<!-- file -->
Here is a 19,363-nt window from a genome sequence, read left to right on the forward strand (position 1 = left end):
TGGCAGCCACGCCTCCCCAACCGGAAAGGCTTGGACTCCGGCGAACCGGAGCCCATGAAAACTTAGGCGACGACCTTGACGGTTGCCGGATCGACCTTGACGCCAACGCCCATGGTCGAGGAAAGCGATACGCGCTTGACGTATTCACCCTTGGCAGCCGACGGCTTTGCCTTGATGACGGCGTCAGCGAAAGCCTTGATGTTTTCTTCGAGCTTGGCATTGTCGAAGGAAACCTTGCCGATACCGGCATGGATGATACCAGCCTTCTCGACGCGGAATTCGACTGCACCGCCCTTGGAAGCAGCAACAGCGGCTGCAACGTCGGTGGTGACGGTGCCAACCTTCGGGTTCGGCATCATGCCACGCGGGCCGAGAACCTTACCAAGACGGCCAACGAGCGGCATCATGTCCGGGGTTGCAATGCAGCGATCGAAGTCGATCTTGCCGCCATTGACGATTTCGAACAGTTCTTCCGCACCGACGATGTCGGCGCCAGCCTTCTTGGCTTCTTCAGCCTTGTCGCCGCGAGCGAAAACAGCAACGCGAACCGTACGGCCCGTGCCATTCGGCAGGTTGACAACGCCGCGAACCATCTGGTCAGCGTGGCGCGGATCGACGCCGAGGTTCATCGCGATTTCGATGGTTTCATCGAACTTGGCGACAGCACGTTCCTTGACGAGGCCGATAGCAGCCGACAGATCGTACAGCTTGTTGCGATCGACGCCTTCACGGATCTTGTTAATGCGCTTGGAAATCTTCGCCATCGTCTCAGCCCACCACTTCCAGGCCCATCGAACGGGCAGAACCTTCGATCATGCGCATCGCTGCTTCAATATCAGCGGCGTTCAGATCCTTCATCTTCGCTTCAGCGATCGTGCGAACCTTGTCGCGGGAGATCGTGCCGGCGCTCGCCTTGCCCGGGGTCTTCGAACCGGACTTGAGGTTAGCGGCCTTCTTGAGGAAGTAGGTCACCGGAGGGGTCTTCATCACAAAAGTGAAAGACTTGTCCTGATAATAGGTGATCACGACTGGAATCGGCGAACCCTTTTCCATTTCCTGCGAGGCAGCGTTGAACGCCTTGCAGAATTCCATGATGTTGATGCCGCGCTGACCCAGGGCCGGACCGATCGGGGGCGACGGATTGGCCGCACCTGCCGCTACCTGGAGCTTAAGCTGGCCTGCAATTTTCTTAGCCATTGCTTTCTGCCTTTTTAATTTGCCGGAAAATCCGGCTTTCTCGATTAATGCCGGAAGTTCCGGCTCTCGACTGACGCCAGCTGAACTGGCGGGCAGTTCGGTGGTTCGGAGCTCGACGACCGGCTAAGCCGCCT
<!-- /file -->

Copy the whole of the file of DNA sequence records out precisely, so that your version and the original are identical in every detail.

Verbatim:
Here is a 19,363-nt window from a genome sequence, read left to right on the forward strand (position 1 = left end):
TGGCAGCCACGCCTCCCCAACCGGAAAGGCTTGGACTCCGGCGAACCGGAGCCCATGAAAACTTAGGCGACGACCTTGACGGTTGCCGGATCGACCTTGACGCCAACGCCCATGGTCGAGGAAAGCGATACGCGCTTGACGTATTCACCCTTGGCAGCCGACGGCTTTGCCTTGATGACGGCGTCAGCGAAAGCCTTGATGTTTTCTTCGAGCTTGGCATTGTCGAAGGAAACCTTGCCGATACCGGCATGGATGATACCAGCCTTCTCGACGCGGAATTCGACTGCACCGCCCTTGGAAGCAGCAACAGCGGCTGCAACGTCGGTGGTGACGGTGCCAACCTTCGGGTTCGGCATCATGCCACGCGGGCCGAGAACCTTACCAAGACGGCCAACGAGCGGCATCATGTCCGGGGTTGCAATGCAGCGATCGAAGTCGATCTTGCCGCCATTGACGATTTCGAACAGTTCTTCCGCACCGACGATGTCGGCGCCAGCCTTCTTGGCTTCTTCAGCCTTGTCGCCGCGAGCGAAAACAGCAACGCGAACCGTACGGCCCGTGCCATTCGGCAGGTTGACAACGCCGCGAACCATCTGGTCAGCGTGGCGCGGATCGACGCCGAGGTTCATCGCGATTTCGATGGTTTCATCGAACTTGGCGACAGCACGTTCCTTGACGAGGCCGATAGCAGCCGACAGATCGTACAGCTTGTTGCGATCGACGCCTTCACGGATCTTGTTAATGCGCTTGGAAATCTTCGCCATCGTCTCAGCCCACCACTTCCAGGCCCATCGAACGGGCAGAACCTTCGATCATGCGCATCGCTGCTTCAATATCAGCGGCGTTCAGATCCTTCATCTTCGCTTCAGCGATCGTGCGAACCTTGTCGCGGGAGATCGTGCCGGCGCTCGCCTTGCCCGGGGTCTTCGAACCGGACTTGAGGTTAGCGGCCTTCTTGAGGAAGTAGGTCACCGGAGGGGTCTTCATCACAAAAGTGAAAGACTTGTCCTGATAATAGGTGATCACGACTGGAATCGGCGAACCCTTTTCCATTTCCTGCGAGGCAGCGTTGAACGCCTTGCAGAATTCCATGATGTTGATGCCGCGCTGACCCAGGGCCGGACCGATCGGGGGCGACGGATTGGCCGCACCTGCCGCTACCTGGAGCTTAAGCTGGCCTGCAATTTTCTTAGCCATTGCTTTCTGCCTTTTTAATTTGCCGGAAAATCCGGCTTTCTCGATTAATGCCGGAAGTTCCGGCTCTCGACTGACGCCAGCTGAACTGGCGGGCAGTTCGGTGGTTCGGAGCTCGACGACCGGCTAAGCCGCCT